Special classes held despite uncertainty over public exams

These are conducted for students of Classes V to VIII

Despite the assurance of Minister for School Education K.A. Sengottaiyan that public examinations would not be conducted for students of Class V and VIII for the next three years, special classes for students from Standard V to VIII are being conducted in schools here for the past two weeks.

In September, Mr. Sengottaiyan told mediapersons in Dharmapuri that the public exams would be held for students of Classes V and VIII only after three years. However, education officials in Coimbatore say that no official announcement has been received yet.

The order issued by Chief Education Officer (CEO) P. Ayyanan earlier this month instructed all government, municipal, Corporation, government-aided and Adi Dravidar Welfare schools to conduct special classes for Classes V to VIII from 8.30 a.m. to 9.15 a.m. on all working days.

The schools should conduct tests for 25 marks based on the special classes from 4.30 p.m. to 5.20 p.m. and evaluate the papers within two days.

Mr. Ayyanan said during the introduction of these classes that it would prepare the students to face competitive exams in future. He added that these classes and tests would not burden the students and teachers.

A school education official on condition of anonymity said that the special classes were primarily intended to improve the reading and writing skills of the students. “If the public examinations are to be conducted for Class V and VIII, the students should be able to write something,” the official said. While special classes had been regularly held for students above Class VI, this was the first time that Class V had been included following the announcement of public exams, the official said.

Owing to practical difficulties the students and teachers faced, many schools were starting the special classes only around 8.45 a.m., the official said, adding that all schools conducted the morning classes for at least 30 minutes. In some schools located in remote areas where transportation could be difficult in the evening, teachers tend to finish the classes during lunch breaks to enable the students to go early, the official said.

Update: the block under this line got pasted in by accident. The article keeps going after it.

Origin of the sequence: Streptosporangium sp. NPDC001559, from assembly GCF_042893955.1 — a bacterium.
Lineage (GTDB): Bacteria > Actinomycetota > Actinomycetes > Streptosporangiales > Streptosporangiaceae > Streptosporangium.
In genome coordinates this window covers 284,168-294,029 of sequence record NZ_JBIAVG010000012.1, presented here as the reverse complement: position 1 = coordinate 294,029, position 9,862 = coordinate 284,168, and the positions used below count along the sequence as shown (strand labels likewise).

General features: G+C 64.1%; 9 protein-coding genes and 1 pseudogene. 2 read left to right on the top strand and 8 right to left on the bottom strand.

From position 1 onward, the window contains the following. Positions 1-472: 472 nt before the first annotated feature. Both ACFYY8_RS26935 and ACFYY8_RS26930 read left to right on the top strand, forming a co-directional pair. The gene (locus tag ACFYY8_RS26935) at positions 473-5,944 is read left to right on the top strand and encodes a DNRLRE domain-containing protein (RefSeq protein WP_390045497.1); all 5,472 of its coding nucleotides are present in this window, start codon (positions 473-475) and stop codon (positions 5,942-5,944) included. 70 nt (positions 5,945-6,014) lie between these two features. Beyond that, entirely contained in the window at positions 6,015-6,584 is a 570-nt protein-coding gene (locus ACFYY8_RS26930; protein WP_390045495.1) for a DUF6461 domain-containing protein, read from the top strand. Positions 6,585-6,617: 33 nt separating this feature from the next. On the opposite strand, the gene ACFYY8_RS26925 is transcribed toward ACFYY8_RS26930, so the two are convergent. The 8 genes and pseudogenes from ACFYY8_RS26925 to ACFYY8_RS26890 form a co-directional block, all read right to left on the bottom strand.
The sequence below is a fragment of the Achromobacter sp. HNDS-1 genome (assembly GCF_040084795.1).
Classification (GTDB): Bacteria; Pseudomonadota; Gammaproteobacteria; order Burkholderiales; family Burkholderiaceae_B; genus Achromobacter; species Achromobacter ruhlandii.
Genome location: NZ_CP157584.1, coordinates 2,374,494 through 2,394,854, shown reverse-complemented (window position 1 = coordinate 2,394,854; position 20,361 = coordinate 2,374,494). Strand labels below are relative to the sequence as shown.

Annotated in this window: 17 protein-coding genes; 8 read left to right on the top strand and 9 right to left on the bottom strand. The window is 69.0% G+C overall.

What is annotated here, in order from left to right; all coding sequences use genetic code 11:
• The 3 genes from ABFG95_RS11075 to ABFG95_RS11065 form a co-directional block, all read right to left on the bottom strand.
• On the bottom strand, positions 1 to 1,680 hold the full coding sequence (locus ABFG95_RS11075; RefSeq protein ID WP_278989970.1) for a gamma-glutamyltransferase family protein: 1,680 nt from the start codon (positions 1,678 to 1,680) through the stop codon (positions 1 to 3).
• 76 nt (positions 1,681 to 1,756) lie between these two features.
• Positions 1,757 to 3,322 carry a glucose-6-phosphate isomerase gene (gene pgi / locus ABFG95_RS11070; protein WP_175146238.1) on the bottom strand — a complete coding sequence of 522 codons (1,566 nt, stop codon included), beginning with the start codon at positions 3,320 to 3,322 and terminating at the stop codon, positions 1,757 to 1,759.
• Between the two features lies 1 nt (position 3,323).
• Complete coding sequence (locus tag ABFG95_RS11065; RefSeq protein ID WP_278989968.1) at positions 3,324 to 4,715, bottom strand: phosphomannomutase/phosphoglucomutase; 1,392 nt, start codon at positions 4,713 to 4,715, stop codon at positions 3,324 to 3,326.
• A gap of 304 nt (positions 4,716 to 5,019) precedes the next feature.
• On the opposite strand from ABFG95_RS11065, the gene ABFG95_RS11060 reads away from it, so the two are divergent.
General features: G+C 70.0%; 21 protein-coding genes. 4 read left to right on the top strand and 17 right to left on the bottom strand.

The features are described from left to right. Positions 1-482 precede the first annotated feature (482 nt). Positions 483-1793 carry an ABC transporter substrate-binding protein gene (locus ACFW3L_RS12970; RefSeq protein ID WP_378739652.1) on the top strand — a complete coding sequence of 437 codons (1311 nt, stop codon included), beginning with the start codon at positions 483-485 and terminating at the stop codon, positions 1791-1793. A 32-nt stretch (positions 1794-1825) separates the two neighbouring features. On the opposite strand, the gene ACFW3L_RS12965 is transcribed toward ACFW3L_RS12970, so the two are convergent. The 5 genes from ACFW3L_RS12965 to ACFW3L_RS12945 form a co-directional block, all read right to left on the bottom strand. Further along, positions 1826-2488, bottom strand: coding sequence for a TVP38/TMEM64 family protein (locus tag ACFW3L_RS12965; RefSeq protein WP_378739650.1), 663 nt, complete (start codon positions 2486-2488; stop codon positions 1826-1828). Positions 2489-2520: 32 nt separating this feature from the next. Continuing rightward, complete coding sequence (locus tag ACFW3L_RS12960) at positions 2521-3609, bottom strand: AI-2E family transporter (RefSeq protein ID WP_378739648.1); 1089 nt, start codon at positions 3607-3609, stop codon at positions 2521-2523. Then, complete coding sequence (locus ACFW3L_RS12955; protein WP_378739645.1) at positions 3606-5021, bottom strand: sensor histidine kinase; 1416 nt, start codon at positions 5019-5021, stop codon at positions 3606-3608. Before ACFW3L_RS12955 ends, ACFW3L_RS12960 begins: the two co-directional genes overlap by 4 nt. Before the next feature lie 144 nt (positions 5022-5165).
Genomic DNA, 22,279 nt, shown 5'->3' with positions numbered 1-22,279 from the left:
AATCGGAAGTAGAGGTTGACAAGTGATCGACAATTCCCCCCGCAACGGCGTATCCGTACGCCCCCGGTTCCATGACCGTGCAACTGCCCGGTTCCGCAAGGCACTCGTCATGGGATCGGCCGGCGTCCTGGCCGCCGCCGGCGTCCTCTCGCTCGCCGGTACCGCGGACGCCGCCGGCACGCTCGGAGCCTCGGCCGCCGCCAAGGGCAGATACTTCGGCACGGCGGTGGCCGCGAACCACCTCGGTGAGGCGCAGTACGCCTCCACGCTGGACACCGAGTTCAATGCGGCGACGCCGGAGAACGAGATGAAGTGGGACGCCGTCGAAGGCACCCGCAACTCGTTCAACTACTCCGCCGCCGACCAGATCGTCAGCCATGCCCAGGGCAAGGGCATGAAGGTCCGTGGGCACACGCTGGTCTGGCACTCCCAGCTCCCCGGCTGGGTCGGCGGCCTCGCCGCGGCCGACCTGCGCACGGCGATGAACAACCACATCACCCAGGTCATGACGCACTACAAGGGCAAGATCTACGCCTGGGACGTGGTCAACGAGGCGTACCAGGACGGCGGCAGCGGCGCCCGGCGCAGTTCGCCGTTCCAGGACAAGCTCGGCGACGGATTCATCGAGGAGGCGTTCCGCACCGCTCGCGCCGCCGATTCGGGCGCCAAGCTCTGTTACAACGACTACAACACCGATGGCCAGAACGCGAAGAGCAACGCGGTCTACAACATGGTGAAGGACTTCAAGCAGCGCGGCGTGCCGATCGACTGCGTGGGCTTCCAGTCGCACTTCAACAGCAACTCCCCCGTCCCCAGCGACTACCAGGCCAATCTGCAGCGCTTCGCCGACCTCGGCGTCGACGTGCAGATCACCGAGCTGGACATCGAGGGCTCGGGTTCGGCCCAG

T. Arulanandam, district president of Tamil Nadu High Higher Secondary School Graduate Teachers Association, said that government school students in the city were the most affected as many had to travel at least an hour from their homes located outside the city.

“Children studying Class V generally do not wake up before 7 a.m. How could they get ready and come to school by 8.30 a.m.?” he questioned. As most of the students would not feel like playing after 5.30 p.m., these classes would be detrimental to the physical and mental health of the students, said Mr. Arulanandam, who is also a teacher in a government-aided school in the city.

A headmistress of a government school told The Hindu that she had been receiving complaints from parents ever since the special classes were introduced. “Parents tell us that they will train their children at home, but we cannot breach the order given by Department of School Education,” she said.

She added that the school had prepared the details of Class V and VIII students to be uploaded in the Educational Management Information System portal. “Even if the public exams are held for Class V and VIII, we will be ready,” she said.

Mr. Ayyanan told The Hindu that the special classes were conducted with the cooperation of all the schools. “Now, we have instructed the schools not to conduct the tests frequently,” he said, adding that the classes would be finished before 5.10 p.m. in many schools. He said that they had not received any complaints from students, teachers or parents regarding the special classes.

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Printable version | Feb 25, 2020 12:51:37 PM |

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